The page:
Projects

Masterpieces of the National Museum of Cambodia
Restoring Angkor Wat
Saving the Past
Udaya
Provincial Museum Survey
Bronze Conservation Laboratory
Wrath of the Phantom Army
Village Awareness Training
Brah Ling and Calling the Souls

KhmeRenaissance

SEACHART

Khmer Cultural and Educational Activities
Banteay Chmar Training Program

Banteay Chmar Fundraising Event-Tokyo String Quartet
Banteay Chmar's South Causeway Restoration
Ancestors of Angkor Exhibition

Memot Center of Archaeology and Museum

Kok Thlok Performing Troupe

Signage and Labels for the National Museum of Cambodia

Torp Chey Kiln Discovery
Royal Ballet Exhibition at National Museum

 

Kok Thlok Performing Troupe

Traditional Cambodian theatre

Cambodian theatre is among the oldest in the world, perhaps beginning during the reigns of the Khmer kings of the 9th century.  During the first half of the 20th century theatre performances were still deeply rooted in Cambodian society and formed an important part of Cambodia’s cultural heritage. The civil war brought an end to performances and the dispersal of the troupes and even the killing of the artists. A renaissance began in the 1980s, endorsed by UNESCO as essential to the continuity of Khmer performing arts, only possible if old traditions can be preserved as a basis for new creativity.

Kok Thlok troupe

The Kok Thlok theatre company, founded in 2006, comprises a group of independent artists.  Currently there are twenty musicians and actors, all passionately committed to maintain and stimulate traditional Khmer theatre.  In their first year the group managed to create two new plays and give ten performances.

The goal of Kok Thlok is to establish a permanent troupe in order to make the wealth of Khmer theatre accessible to a broad public in Phnom Penh, in villages and temples, and particularly in the provinces.  While funding and suitable venues for urban performances are available – though not without struggle – it is very difficult to find support for rural staging.  Given the large percentage of Cambodians who live in the provinces, this is a major challenge, and one that FOKCI has made great efforts to sustain.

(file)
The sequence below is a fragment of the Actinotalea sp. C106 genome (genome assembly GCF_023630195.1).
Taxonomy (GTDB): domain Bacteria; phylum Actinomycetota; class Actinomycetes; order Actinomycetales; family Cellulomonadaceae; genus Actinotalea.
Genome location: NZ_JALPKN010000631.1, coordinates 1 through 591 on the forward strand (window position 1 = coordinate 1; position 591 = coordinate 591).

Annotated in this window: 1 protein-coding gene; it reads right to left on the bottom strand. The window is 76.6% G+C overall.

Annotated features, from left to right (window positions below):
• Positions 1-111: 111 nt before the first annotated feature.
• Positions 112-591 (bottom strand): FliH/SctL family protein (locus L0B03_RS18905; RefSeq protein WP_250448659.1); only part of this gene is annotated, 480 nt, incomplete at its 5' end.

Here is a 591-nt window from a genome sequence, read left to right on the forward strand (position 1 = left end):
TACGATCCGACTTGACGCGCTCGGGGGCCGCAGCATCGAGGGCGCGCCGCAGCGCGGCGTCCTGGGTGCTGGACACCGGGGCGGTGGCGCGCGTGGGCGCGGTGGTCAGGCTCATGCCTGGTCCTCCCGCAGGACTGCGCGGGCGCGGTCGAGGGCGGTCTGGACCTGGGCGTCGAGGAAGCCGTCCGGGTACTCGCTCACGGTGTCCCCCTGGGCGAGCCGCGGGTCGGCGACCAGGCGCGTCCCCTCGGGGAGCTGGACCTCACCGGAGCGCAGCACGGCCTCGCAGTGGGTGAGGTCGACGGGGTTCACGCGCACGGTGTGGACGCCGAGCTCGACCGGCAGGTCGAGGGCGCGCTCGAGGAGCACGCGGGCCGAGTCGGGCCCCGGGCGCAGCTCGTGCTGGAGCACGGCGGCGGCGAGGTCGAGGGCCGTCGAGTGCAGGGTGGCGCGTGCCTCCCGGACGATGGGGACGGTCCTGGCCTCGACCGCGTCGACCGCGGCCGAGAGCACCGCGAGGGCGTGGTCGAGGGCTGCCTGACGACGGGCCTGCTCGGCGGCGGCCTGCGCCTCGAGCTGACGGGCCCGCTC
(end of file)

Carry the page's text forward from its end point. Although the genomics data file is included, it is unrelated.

Kok Thlok hopes to cooperate with foreign theatres, to tour, or to participate in workshops. The most recent ambitious touring program aimed for 36 performances. The troupe is always trying to visit new regions in order to spread the revival of Cambodia’s theatrical patrimony as widely as possible.  Kok Thlok sees its performance ventures as an important contribution to Cambodia’s cultural development.

Friends of Khmer Culture has supported Kok Thlok since 20008 by supplying materials necessary for the performances. This enabled the group to expand their activities, with several performances in the provinces as well as in Phnom Penh, and to create a new play.  In 2008 they performed in 21 venues and became quite well known throughout the country, with gratifying mention in newspapers as well as in a broadcast by Voice of America on October 17th.

Outreach

Kok Thlok has created a lively website (www.kokthloktheatre.org), which includes videos of their performances with subtitles in English and Khmer.   As well as aiming a general audience interested in learning about Khmer culture, they hope that the website will also reach Cambodian communities abroad who are cut off from their culture and language.

Kok Thlok’s future

If future funding can be guaranteed, Kok Thlok will be able to continue and expand tours of the provinces to present three of the plays in its current repertoire. It will also enable them to participate with the Théâtre du Soleil (Paris) and the Phare circus of Battambang in the staging of the play "The Terrible but Unfinished Story of Norodom Sihanouk, King of Cambodia".

The troupe is working on the creation of a new program, a ‘Sbaek Thom’ shadow theatre piece.  Shadow theatre presenting traditional drama is an ancient art in Cambodia, using puppets made from leather, called Sbaek in Khmer. The puppets are sometimes handled by the puppeteers in front of a screen or sometimes independently, when the players, who are dancers, are visible, drawing on classical dance movements while manipulating the puppets.

http://kokthloktheatre.org